Tue Nov 20, 2012, 07:30 PM
Ya Basta (391 posts)
"Border Patrol Must Stop Hiding the Truth About Its Uses of Force"
Border Patrol agents work in dangerous situations which can lead to tragic consequences like the shooting death and wounding of agents in Arizona this week. There is no justification for such violence targeting law enforcement officers. Yet there is also a crisis regarding use-of-force by Customs and Border Protection that is severely damaging the agency’s integrity (CBP is the Border Patrol’s parent and includes officers who work at ports of entry). The many recorded incidents of CBP fatalities and abuses demand a comprehensive, independent investigation of CBP policies and practices, as requested by members of Congress, the Inter-American Commission on Human Rights, and the Office of the United Nations High Commissioner for Human Rights. A permanent, arm’s-length oversight commission for CBP must also be created.
It’s not every day that the President of Mexico implies that an American law enforcement agent committed criminal homicide. This past weekend, the Wall Street Journal asked “how many Americans have heard of Guillermo Arévalo Pedroza? He was killed in September by a bullet fired from a U.S. Border Patrol boat while picnicking with his wife and two young girls on the south side of the Rio Grande, near Laredo, Texas. ‘Nothing happened in the legal institutions of this country,’ Mexican President Calderón says with evident restraint, noting that another 14 Mexicans have been killed in roughly similar ways this year alone. ‘This father was not trying to cross the border, he was trying to pass a good day with his kids.’”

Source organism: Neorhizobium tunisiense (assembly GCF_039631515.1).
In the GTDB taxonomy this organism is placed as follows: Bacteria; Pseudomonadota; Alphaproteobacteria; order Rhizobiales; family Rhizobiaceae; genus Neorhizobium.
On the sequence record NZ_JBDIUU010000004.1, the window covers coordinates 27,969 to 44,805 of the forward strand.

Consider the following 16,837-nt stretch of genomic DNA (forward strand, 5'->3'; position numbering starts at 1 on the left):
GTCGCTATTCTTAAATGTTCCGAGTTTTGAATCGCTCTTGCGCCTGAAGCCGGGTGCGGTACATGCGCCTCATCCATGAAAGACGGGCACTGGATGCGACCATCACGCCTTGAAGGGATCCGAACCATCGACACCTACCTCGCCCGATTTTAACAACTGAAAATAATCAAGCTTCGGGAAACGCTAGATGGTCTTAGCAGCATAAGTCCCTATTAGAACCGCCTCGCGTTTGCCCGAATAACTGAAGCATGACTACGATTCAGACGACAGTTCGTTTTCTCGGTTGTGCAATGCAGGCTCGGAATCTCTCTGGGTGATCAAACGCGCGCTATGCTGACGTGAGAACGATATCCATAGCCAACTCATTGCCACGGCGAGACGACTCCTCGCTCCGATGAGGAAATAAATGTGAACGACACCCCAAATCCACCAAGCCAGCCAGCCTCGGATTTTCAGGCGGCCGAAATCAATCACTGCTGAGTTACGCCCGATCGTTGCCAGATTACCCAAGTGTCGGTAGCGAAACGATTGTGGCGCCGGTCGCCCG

The Border Patrol agents claimed rocks were being thrown at them from the Mexican side of the Rio Grande, although “a video posted online by a Nuevo Laredo news organization showed the shooting, but didn’t show any rock throwing.” Reports from Laredo are that Mr. Arévalo died in the arms of his 9-year-old daughter. Disputed facts aside, a cross-border shooting seems an inappropriate and unnecessary escalation of force.
Fatal Border Patrol shootings have occurred with dismaying frequency; others reported extensively include Juan Pablo Pérez Santillán (near Brownsville, Texas on July 7, 2012); U.S. citizen Carlos Lamadrid, 19, shot in the back three times while allegedly fleeing to Mexico (near Douglas, Arizona on March 21, 2011); and 15-year-old Sergio Adrián Hernández Guereca (near El Paso, Texas on June 7, 2010).
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